Victor was raised in Oakville and graduated from the University of Waterloo with a degree in Urban Planning. His had his own consulting practice specializing in land development and was licenced as a commercial real estate agent. We know a lot about Victor’s family from a memoir his sister, Plum Johnson wrote about growing up in Point O’View, their rambling 22 room home on the water in Oakville. They Left us Everything is a heartfelt story about what parents leave behind. The memoir, which features a cover of a family photo including Victor as the youngest of five children, won the RBC Taylor Prize for Non-Fiction.
“That was my sister’s take on the family,” Victor explains. “Mine is different.”
Victor and Peni were married at Point O’View nine years ago, the last family occasion in the house before it was sold. They discovered the County a few years later, buying the schoolhouse property within hours of seeing it. Between them they have four grown children living in Toronto, three sons and a daughter, from their first marriages, all launched and independent. Just as Peni has reinvented herself as an artist, Victor is leading the charge on several environmental issues, like Save Picton Bay, to keep the waters of the harbour clean and navigable for everyone in the County. He is also a skilled woodworker with the tools, shop, and inventory to prove it. He made an imaginative product for everyone on his Christmas list this year – elegant toaster-tongs to retrieve toast from toasters. “Please make one for me,” I plead, feeling the burn in my finger from this morning’s dig for a deep-set slice.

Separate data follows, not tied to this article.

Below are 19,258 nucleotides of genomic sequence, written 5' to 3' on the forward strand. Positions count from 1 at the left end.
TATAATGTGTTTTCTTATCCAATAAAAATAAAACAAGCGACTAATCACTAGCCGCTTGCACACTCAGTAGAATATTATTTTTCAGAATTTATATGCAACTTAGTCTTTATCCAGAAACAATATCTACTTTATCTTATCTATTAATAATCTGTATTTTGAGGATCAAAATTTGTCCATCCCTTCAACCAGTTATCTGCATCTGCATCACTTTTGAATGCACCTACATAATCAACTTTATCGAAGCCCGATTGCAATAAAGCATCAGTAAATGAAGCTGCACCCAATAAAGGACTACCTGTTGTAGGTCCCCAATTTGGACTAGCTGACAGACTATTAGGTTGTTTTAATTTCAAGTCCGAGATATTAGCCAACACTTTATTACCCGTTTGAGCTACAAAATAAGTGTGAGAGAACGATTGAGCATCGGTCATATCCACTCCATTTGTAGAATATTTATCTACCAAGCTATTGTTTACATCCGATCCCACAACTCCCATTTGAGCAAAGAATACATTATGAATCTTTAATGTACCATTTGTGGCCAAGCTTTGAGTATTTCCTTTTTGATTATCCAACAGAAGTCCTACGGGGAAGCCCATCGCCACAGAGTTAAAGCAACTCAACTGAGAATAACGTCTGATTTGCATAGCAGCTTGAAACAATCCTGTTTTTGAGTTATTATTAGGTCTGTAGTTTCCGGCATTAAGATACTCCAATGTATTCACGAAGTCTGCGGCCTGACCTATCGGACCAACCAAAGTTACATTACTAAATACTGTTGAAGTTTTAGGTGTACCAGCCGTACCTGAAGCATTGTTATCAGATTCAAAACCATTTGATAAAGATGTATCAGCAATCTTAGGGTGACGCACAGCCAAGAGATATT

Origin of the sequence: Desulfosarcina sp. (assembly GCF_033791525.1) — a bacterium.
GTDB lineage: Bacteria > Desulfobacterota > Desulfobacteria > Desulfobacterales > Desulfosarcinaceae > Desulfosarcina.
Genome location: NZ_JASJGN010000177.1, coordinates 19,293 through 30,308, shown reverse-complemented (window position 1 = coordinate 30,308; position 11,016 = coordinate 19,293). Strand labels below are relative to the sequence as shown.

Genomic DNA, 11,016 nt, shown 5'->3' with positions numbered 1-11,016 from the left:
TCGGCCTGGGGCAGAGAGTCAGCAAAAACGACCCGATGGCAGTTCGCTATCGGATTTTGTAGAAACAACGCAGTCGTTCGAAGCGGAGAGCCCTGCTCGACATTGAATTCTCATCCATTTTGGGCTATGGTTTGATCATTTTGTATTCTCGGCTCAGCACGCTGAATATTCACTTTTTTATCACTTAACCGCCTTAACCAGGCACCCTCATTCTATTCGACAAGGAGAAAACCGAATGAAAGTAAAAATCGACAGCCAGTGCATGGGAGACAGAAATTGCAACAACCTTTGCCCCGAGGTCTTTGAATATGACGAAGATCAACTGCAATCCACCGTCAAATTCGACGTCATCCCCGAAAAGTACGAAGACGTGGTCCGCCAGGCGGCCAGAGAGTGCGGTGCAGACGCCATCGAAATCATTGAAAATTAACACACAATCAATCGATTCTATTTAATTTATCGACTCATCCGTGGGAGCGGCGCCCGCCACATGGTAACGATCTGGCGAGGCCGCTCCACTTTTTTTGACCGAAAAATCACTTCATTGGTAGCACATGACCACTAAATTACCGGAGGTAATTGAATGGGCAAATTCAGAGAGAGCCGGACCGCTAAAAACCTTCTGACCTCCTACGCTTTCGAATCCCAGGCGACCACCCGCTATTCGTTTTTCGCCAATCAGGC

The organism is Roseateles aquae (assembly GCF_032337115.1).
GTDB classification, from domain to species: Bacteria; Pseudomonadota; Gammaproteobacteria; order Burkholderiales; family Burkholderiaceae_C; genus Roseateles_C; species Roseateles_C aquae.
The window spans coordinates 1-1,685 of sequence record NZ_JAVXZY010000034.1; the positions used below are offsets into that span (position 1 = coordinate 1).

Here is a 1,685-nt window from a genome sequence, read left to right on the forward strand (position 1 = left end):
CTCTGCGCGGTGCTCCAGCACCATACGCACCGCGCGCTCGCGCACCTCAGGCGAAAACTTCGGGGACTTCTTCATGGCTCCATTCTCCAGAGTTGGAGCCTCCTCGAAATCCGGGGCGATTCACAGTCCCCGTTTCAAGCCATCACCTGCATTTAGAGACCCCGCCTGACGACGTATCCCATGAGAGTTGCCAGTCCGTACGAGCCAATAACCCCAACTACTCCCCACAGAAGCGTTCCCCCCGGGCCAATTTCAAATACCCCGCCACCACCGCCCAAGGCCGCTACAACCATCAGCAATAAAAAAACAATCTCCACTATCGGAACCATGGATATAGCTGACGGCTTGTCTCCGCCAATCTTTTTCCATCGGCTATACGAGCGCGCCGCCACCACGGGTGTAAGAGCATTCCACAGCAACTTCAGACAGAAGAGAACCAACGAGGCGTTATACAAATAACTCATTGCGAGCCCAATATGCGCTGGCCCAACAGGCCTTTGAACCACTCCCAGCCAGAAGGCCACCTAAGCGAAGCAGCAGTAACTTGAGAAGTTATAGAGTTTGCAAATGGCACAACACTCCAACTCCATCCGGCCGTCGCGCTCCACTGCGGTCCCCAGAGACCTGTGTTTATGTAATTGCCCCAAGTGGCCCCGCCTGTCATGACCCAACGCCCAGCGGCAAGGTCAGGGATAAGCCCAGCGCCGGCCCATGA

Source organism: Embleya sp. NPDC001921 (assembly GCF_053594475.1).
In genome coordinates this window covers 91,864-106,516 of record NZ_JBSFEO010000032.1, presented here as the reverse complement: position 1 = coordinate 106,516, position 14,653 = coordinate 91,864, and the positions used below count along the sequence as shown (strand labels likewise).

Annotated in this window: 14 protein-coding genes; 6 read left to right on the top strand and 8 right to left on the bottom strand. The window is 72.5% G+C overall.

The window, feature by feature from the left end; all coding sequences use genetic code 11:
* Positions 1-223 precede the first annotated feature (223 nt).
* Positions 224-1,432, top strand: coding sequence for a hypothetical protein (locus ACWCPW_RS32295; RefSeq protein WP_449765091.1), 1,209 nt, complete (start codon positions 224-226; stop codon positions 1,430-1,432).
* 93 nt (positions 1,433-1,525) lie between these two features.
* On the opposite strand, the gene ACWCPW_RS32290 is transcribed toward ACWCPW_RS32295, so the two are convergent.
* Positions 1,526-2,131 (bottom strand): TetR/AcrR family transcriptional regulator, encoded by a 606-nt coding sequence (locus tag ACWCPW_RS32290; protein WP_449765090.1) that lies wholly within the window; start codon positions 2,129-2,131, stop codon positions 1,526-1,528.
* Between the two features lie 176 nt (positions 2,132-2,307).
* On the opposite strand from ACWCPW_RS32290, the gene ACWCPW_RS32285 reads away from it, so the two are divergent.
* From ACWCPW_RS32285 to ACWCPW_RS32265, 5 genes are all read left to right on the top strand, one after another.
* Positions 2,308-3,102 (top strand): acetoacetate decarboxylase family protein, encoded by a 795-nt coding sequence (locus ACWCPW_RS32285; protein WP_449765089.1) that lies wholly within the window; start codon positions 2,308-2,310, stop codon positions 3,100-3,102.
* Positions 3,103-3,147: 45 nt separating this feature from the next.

We move to the leafing maple with tumblers in hand where Peni has arrayed the white wicker furniture. The late afternoon light is the colour of champagne and equally intoxicating. We morph into a zone of calm and well-being. “This is our summer ritual,” Peni says. “Every day, 5 p.m., bay side with vodka tonics.” There is much to look forward to. Peni is going to Avignon, France on a painting course and Victor is planning another motorcycle road trip with his biking pals. They motorcycled Croatia last fall. I ask my favourite question, the one about the secret to a successful relationship. Peni jumps in. “Honest communication and ensuring your partner feels loved.” Victor adds. “Trust. Complete trust.” We clink glasses. “And separate holidays,” Peni toasts.